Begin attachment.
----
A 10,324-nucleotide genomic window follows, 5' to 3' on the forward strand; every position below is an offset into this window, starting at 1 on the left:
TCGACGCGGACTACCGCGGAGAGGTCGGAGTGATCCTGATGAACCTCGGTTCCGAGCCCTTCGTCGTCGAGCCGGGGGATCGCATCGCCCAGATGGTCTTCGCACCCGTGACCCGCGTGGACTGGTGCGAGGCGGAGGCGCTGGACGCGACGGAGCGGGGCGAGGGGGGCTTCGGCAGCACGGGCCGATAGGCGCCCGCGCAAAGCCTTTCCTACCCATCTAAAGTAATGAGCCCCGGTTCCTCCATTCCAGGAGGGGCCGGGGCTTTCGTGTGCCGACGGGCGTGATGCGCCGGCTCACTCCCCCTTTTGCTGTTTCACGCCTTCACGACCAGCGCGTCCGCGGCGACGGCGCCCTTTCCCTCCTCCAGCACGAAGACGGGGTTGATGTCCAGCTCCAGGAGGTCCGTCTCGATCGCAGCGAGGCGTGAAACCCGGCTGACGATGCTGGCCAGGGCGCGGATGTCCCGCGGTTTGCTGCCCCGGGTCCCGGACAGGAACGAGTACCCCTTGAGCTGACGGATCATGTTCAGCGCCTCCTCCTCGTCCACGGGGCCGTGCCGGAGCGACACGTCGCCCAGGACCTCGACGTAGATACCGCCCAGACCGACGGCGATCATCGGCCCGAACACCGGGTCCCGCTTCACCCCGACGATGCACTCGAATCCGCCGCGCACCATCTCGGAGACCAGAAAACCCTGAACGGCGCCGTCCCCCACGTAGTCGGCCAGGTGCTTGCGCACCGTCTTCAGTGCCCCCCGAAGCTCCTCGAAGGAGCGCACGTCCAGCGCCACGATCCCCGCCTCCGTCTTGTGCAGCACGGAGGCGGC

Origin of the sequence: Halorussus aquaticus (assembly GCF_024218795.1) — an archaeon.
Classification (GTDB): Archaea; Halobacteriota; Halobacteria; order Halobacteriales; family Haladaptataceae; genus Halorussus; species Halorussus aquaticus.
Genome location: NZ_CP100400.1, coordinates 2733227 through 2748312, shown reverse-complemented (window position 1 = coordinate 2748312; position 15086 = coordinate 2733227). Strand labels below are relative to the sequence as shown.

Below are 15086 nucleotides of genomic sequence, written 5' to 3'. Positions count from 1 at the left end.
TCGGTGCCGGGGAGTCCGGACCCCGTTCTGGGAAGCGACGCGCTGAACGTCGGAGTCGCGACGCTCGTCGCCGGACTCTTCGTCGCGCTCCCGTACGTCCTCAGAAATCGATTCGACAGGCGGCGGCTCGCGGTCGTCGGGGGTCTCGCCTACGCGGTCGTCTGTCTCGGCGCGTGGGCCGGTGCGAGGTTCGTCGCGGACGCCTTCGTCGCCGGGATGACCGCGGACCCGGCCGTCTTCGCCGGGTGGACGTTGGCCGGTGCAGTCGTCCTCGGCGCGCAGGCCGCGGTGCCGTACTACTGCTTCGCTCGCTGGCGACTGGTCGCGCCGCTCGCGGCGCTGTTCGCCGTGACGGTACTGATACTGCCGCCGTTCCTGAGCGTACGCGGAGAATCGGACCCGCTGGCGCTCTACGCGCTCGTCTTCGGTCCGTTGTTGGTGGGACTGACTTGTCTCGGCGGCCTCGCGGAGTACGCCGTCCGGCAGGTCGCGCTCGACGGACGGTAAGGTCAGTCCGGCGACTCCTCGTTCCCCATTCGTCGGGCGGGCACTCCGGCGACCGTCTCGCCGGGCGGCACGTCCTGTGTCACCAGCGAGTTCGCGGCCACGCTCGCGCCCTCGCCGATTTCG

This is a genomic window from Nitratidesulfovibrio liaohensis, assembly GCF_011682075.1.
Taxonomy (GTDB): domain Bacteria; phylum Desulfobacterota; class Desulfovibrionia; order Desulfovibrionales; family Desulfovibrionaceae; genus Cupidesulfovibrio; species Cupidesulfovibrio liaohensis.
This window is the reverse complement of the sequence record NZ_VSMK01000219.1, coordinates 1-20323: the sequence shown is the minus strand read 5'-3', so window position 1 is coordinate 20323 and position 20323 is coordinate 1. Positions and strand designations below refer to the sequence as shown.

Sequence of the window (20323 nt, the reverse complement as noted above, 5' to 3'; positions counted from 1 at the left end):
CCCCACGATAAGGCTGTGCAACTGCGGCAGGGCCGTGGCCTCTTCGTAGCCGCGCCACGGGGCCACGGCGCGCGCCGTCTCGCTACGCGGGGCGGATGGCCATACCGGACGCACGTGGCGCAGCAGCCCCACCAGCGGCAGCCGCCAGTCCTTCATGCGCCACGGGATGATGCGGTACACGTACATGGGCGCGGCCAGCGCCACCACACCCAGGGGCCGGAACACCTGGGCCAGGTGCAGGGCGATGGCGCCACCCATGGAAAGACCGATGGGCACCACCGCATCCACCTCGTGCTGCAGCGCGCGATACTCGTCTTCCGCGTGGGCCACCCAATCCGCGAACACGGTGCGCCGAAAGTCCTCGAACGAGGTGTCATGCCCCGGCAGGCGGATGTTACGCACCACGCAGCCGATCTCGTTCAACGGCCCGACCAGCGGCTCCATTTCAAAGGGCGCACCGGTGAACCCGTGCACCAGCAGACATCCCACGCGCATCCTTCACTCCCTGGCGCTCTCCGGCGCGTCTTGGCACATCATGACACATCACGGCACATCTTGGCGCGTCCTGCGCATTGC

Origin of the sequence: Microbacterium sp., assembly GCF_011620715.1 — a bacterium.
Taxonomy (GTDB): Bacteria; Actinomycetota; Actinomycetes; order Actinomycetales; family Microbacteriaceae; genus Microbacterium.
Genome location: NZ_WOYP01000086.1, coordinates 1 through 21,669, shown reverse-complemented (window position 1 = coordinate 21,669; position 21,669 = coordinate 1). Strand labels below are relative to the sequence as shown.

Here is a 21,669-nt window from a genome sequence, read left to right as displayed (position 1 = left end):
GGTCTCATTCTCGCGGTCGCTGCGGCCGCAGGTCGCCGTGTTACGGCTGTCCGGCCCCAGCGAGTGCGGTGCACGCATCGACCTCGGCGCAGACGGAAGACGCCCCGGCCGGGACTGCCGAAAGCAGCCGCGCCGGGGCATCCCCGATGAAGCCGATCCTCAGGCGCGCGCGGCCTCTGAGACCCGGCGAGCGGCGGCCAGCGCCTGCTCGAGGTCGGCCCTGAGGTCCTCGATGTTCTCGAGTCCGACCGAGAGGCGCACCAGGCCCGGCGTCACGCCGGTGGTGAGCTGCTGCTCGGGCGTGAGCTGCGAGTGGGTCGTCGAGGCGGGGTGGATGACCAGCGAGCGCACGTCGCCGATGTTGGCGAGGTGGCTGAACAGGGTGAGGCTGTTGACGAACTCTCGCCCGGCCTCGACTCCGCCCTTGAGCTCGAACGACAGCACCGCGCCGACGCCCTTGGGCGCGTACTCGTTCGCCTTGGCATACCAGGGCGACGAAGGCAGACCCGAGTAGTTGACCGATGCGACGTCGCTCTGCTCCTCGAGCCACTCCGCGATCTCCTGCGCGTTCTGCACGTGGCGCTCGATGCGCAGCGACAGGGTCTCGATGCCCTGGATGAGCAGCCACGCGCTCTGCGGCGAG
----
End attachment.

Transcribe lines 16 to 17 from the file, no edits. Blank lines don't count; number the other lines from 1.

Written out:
Here is a 21,669-nt window from a genome sequence, read left to right as displayed (position 1 = left end):
GGTCTCATTCTCGCGGTCGCTGCGGCCGCAGGTCGCCGTGTTACGGCTGTCCGGCCCCAGCGAGTGCGGTGCACGCATCGACCTCGGCGCAGACGGAAGACGCCCCGGCCGGGACTGCCGAAAGCAGCCGCGCCGGGGCATCCCCGATGAAGCCGATCCTCAGGCGCGCGCGGCCTCTGAGACCCGGCGAGCGGCGGCCAGCGCCTGCTCGAGGTCGGCCCTGAGGTCCTCGATGTTCTCGAGTCCGACCGAGAGGCGCACCAGGCCCGGCGTCACGCCGGTGGTGAGCTGCTGCTCGGGCGTGAGCTGCGAGTGGGTCGTCGAGGCGGGGTGGATGACCAGCGAGCGCACGTCGCCGATGTTGGCGAGGTGGCTGAACAGGGTGAGGCTGTTGACGAACTCTCGCCCGGCCTCGACTCCGCCCTTGAGCTCGAACGACAGCACCGCGCCGACGCCCTTGGGCGCGTACTCGTTCGCCTTGGCATACCAGGGCGACGAAGGCAGACCCGAGTAGTTGACCGATGCGACGTCGCTCTGCTCCTCGAGCCACTCCGCGATCTCCTGCGCGTTCTGCACGTGGCGCTCGATGCGCAGCGACAGGGTCTCGATGCCCTGGATGAGCAGCCACGCGCTCTGCGGCGAG